Vitamin Therapy in the Absence of Obvious Deficiency
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Vitamins are a group of organic compounds occurring naturally in food and are necessary for good health. Lack of a vitamin may lead to a specific deficiency syndrome, which may be primary (due to inadequate diet) or secondary (due to malabsorption or to increased metabolic need), and it is rational to use high-dose vitamin supplementation in situations where these clinical conditions exist. However, pharmacological doses of vitamins are claimed to be of value in a wide variety of conditions which have no, or only a superficial, resemblance to the classic vitamin deficiency syndromes. The enormous literature on which these claims are based consists mainly of uncontrolled clinical trials or anecdotal reports. Only a few studies have made use of the techniques of randomisation and double-blinding. Evidence from such studies reveals a beneficial therapeutic effect of vitamin E in intermittent claudication and fibrocystic breast disease and of vitamin C in pressure sores, but the use of vitamin A in acne vulgaris, vitamin E in angina pectoris, hyperlipidaemia and enhancement of athletic capacity, of vitamin C in advanced cancer, and niacin in schizophrenia has been rejected. Evidence is conflicting or inconclusive as to the use of vitamin C in the common cold, asthma and enhancement of athletic capacity, of pantothenic acid in osteoarthritis, and folic acid (folacin) in neural tube defects.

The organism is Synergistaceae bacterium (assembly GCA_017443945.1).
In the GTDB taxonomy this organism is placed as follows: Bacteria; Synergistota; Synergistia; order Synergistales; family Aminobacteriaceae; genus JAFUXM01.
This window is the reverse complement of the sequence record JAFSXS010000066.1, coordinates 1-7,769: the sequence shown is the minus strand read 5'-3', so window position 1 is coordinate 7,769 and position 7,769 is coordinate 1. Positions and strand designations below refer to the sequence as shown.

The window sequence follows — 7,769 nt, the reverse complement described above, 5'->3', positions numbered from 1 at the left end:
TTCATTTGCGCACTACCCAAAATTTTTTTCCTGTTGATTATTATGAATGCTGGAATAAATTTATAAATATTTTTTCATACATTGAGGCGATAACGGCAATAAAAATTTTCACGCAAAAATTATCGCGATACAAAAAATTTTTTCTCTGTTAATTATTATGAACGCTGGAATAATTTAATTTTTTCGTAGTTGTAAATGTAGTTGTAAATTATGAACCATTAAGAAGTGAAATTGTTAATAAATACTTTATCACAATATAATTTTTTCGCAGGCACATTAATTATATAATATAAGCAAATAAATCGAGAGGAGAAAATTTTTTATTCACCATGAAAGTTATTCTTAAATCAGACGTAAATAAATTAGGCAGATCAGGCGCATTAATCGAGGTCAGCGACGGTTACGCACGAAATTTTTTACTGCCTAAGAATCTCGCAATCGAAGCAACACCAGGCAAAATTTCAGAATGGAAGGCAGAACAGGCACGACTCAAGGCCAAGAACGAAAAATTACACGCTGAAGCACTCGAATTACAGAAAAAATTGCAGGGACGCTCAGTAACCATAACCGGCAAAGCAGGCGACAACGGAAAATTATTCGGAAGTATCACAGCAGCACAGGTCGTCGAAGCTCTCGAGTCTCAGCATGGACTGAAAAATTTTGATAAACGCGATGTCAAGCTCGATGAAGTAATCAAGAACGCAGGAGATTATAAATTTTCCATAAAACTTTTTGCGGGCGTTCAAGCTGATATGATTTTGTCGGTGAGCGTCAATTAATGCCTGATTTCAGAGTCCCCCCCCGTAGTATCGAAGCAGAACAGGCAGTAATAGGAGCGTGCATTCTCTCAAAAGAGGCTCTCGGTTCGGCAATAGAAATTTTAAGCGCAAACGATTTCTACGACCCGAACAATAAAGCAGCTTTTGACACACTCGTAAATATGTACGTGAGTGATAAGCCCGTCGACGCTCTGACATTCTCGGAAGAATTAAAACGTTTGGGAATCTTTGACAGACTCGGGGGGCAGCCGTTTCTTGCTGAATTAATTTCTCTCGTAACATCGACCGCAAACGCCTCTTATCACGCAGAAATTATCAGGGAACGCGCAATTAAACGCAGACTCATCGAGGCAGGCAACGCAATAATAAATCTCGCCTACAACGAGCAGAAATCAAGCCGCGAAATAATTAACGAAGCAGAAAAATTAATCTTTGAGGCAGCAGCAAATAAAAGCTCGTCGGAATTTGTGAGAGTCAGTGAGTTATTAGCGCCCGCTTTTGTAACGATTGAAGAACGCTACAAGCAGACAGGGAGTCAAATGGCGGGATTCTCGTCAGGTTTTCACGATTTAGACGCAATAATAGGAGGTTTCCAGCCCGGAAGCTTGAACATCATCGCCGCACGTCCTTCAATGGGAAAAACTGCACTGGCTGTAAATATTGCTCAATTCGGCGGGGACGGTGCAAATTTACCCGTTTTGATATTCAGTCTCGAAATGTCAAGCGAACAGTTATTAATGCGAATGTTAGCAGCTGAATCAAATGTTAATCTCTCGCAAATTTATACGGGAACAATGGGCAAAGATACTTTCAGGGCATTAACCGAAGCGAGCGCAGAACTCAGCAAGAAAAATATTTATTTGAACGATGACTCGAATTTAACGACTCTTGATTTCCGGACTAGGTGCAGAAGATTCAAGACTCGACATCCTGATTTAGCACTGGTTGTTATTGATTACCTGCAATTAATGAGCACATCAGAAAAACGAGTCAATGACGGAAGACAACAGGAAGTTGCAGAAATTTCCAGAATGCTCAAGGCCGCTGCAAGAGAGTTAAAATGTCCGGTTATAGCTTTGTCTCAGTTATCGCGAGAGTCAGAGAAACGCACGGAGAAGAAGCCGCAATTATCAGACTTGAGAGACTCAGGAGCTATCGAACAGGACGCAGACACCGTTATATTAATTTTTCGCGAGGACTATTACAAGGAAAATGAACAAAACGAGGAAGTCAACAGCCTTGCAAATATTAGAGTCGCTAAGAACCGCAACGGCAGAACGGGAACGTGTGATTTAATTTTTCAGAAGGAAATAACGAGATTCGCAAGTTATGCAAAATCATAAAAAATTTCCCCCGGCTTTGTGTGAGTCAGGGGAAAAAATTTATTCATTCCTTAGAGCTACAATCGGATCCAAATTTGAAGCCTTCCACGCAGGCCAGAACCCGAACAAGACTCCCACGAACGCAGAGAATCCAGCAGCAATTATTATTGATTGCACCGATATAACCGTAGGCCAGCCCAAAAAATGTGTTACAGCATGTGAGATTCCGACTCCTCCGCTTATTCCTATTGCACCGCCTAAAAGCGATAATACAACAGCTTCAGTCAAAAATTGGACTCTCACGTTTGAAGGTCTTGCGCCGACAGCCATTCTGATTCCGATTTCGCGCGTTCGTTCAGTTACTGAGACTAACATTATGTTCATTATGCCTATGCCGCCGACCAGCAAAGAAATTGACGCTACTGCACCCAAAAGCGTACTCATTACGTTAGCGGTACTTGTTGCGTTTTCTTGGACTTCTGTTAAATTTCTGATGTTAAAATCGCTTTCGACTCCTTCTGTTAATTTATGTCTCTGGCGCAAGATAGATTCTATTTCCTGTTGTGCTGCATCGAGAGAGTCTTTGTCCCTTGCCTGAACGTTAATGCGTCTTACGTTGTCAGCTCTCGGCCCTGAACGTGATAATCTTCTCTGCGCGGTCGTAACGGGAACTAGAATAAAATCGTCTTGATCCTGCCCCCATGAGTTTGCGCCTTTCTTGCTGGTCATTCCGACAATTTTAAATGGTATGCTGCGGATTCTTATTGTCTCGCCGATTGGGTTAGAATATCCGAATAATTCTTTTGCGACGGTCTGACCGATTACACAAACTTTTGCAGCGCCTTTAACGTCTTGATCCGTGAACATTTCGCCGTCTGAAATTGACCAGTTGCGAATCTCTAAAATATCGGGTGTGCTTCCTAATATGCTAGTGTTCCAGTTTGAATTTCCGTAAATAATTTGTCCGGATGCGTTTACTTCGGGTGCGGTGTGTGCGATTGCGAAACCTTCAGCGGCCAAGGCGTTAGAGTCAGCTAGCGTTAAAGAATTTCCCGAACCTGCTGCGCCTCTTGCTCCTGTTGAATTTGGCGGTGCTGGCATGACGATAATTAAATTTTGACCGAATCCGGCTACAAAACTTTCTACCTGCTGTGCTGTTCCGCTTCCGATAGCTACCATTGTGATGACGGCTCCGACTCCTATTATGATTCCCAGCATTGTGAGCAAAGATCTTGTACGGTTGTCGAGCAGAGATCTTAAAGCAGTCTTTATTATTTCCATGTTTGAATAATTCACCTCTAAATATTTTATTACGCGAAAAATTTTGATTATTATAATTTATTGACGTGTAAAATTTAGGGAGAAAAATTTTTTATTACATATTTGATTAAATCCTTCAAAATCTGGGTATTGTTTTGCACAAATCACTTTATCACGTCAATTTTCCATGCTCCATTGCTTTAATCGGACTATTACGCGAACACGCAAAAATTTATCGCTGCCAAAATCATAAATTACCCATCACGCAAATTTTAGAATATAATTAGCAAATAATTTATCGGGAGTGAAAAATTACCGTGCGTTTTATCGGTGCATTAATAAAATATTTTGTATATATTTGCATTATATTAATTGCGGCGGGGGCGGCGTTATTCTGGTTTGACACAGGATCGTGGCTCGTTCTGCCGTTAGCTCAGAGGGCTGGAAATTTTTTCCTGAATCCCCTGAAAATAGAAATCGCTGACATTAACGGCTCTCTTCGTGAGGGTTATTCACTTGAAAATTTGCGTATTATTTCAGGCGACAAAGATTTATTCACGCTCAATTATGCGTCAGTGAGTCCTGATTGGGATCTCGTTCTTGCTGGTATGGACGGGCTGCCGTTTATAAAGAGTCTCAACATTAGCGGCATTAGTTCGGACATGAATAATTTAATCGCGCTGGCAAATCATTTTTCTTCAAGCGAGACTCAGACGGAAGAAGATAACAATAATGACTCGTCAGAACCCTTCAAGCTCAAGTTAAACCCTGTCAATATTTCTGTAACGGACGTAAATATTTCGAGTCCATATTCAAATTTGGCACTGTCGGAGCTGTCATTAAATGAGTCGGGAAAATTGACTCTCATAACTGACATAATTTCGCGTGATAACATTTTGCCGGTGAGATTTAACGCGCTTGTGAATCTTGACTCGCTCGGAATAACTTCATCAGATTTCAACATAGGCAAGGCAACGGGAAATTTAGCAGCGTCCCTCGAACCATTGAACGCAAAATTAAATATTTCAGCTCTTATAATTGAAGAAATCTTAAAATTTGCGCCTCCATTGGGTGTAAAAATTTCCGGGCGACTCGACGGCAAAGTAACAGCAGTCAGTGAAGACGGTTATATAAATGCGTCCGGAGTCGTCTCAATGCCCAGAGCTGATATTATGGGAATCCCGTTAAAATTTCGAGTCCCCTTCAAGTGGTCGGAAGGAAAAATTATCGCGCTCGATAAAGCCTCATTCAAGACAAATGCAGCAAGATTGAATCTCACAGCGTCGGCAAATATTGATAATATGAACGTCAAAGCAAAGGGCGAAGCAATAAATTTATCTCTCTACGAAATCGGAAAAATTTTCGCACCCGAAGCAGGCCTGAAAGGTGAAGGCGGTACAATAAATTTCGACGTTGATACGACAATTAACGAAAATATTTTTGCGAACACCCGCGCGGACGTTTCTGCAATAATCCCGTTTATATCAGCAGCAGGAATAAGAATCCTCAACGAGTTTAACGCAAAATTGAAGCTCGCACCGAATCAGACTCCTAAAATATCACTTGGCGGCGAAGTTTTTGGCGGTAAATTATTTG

Most of the vitamins have been reported to cause adverse effects when ingested in excessive doses. It is therefore worthwhile to consider the risk-benefit ratio before embarking upon the use of high-dose vitamin supplementation for disorders where proof of efficacy is lacking.
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